The following quotes from Aathichoodi illustrate the simplicity of her style and profoundness of the messages:

Uyir Ezhuthu ஆத்திசூடி English translation
அறம் செய விரும்பு Intend to do right things
ஆறுவது சினம் Anger is momentary; do not take decisions during times of anger (in haste)
இயல்வது கரவேல் Help others based on your capacity
ஈவது விலக்கேல் Never stop aiding
உடையது விளம்பேல் Never boast
ஊக்கமது கைவிடேல் Never give up enthusiasm
எண் எழுத்து இகழேல் Never degrade learning
ஏற்பது இகழ்ச்சி Begging is shameful
ஐயமிட்டு உண் Share what you eat
ஒப்புர வொழுகு Be virtuous
ஓதுவது ஒழியேல் Never stop learning or reading
ஒள ஒளவியம் பேசேல் Never gossip
அஃகஞ் சுருக்கேல் Never compromise in food grains
‘anuvai thulaithezh kadalai pugatti Kuruga tharitha kural’ Thirukkural is as powerful as the energy of the seven large oceans compressed into a divided atom.

"Thol Ulagil Nallaar Oruvar Ularael Avar Poruttu Ellarkum Peiyum Mazhai" – The rain falls on behalf of the virtuous, benefitting everyone in the world.

"Nandri Oruvarukku Seithakkal An Nandri Endru tharum kol ena vaenda nindru Thalara valar thengu Thaanunda Neerai Thalaiyaalae Thaan Tharuthalal" -Don't wait for a return benefit as to when a good deed done will pay back, but be just like that tall and erect coconut tree that drank water from its feet gives the benefit of giving that sweet water by its head."

Her quote "கற்றது கைமண் அளவு, கல்லாதது உலகளவு" has been translated as "What you have learned is a mere handful; What you haven't learned is the size of the world" and exhibited at NASA.[5] Her famous works include:

Shrine[edit]

In Muppandal, a small village in the Kanyakumari District of Tamil Nadu. there is an image of Avvaiyar. By tradition, this is stated to be the spot where the great poet left the mortal world.[6]

Avvai Vizha[edit]

Annual Avvai Vizha is organised and conducted by the Government of Tamil Nadu to commemorate Avvaiyar's contribution to Tamil literature. This festival is celebrated every year in the month of Panguni on Sadhayam star day. Avvai Vizha has been started by local community long time back and still continuing willingly. Now Government of Tamil Nadu is continuing this function and adding more values. Local community, Tamil scholars and scholars from various fields participating with passion on this occasion and deliver their speech. Avvai Vizha is conducted in the temple Avvayar situated at Thulasiyappattinam village, Vedaranyam, Nagappatinam District, in the temple premises of Arulmigu Visvanathaswamy Thirukovil. Also this place is referred to famous interaction between Lord Muruga and Avvaiyar "Suttapazham Venduma Sudatha Pazham Venduma". This temple is under the control of the Hindu Religious and Charitable Endowments Department.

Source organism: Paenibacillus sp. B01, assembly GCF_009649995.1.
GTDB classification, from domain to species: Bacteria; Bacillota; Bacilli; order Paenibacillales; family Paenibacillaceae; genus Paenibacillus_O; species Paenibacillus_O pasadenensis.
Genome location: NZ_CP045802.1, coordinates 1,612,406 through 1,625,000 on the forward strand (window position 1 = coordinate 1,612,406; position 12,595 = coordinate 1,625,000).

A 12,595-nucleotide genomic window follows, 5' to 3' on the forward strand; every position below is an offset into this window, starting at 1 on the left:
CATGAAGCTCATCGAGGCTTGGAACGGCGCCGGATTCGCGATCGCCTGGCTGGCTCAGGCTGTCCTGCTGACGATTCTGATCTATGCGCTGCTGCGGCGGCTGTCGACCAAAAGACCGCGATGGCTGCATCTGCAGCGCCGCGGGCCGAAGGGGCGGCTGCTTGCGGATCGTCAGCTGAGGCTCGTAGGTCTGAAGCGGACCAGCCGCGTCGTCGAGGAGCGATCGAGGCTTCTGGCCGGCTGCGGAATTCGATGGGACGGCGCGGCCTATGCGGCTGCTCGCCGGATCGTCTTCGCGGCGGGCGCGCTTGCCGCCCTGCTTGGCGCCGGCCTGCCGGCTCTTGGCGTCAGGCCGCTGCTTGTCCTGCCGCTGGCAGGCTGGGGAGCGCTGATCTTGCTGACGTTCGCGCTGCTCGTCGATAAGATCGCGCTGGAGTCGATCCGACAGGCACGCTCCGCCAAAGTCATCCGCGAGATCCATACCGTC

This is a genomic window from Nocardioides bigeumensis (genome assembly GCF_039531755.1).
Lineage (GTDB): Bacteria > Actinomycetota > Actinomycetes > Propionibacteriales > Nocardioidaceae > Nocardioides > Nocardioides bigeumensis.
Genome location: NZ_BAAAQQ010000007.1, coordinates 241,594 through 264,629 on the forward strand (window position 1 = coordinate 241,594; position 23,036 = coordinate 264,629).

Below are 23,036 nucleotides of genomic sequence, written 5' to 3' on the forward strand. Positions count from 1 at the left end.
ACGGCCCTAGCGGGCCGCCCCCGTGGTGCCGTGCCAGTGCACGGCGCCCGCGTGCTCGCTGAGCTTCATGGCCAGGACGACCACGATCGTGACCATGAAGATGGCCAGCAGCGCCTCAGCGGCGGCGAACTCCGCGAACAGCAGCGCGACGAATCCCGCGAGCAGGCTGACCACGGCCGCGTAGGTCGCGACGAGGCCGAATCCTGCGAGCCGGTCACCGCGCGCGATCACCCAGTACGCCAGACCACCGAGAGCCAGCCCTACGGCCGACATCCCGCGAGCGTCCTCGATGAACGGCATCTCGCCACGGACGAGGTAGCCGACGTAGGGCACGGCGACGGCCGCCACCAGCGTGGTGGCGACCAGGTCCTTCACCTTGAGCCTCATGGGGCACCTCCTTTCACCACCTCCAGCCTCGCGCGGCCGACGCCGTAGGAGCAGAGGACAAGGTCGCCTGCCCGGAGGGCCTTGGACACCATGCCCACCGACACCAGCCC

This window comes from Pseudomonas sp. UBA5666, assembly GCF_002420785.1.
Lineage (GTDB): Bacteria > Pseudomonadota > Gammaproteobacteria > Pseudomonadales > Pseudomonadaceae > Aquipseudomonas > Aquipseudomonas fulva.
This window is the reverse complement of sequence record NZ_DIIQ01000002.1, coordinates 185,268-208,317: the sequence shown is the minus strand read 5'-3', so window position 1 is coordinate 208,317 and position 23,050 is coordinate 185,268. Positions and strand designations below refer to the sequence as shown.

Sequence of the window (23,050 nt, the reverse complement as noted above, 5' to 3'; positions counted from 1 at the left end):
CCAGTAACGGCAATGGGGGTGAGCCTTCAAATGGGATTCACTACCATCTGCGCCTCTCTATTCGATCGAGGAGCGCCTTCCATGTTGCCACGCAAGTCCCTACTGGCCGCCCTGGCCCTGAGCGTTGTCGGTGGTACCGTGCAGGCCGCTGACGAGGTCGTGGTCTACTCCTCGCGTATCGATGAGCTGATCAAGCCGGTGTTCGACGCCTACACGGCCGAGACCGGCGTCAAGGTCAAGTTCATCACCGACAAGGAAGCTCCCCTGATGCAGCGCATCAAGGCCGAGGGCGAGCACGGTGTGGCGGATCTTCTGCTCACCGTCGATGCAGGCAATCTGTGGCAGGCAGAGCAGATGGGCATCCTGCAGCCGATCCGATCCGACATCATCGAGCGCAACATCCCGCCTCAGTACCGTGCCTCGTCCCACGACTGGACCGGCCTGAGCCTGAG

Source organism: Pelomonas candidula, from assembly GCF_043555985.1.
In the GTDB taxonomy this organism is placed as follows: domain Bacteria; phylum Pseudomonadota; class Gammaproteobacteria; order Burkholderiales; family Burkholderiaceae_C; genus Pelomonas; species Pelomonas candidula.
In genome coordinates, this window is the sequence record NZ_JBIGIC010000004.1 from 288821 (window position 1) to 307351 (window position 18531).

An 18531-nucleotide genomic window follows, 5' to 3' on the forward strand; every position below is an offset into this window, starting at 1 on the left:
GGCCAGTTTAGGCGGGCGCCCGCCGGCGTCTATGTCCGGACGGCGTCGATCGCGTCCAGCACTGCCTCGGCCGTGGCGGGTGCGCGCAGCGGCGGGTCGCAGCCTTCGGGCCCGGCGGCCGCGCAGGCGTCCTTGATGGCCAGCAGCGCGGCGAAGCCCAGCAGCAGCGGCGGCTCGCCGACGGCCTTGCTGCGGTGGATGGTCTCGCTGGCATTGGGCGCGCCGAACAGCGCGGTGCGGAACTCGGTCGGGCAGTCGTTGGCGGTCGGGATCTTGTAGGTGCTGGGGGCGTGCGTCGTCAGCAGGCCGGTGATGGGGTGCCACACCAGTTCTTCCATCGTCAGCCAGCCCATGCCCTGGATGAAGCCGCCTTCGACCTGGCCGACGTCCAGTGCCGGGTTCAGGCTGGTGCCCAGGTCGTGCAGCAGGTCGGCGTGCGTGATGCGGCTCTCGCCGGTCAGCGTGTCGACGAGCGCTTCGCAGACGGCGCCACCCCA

Legend[edit]

Legend has it that once the great king Athiyaman gave an eternal gooseberry (Nellikani) fruit to Avvaiyar I. This is a special and powerful fruit; whoever eats it will have a healthy and long life. Athiyaman wanted Avvaiyar to eat the eternal fruit as she was the right person who could serve the Tamil community. If she could live forever, so would the Tamil heritage and language.[7]

Legacy[edit]

There is a crater in Venus named after Avvaiyar by NASA.

Publication in the US[edit]

In 2009, Red Hen Press published a selection of Avvaiyar's poetry from the 12th century, entitled Give, Eat, and Live: Poems by Avviyar. The poems were selected and translated into English by Thomas Pruiksma,[8] a poet and translator who discovered Avviyar's work while on a Fulbright scholarship at The American College in Madurai, Tamil Nadu, India.

See also[edit]

Notes[edit]

  1. ^ "News Archives: The Hindu".
  2. ^ a b c d e f g Datta, Amaresh (2006). The Encyclopaedia of Hindu literature. Sahitya Akademi. p. 295. ISBN 978-81-260-1803-1.
  3. ^ Mukherjee, Sujit (1999). A dictionary of Indian literature. India: Orient Blackswan. p. 32. ISBN 978-81-250-1453-9.
  4. ^ a b Dikshitar, Ramachandra (2007). Studies in Tamil Literature and History. Read Books. pp. 65–70. ISBN 978-1-4067-7245-6.
  5. ^ "Cosmic Questions Exhibit". NASA. Archived from the original on 2 November 2012.
  6. ^ Padmanabhan, S. (5 November 2004). "Shrine for the Tamil poetess". Chennai, India: The Hindu. Retrieved 28 October 2006.
  7. ^ "The Hindu : Guidelines for helping the needy".
  8. ^ "Biography «  The Poet's Magic".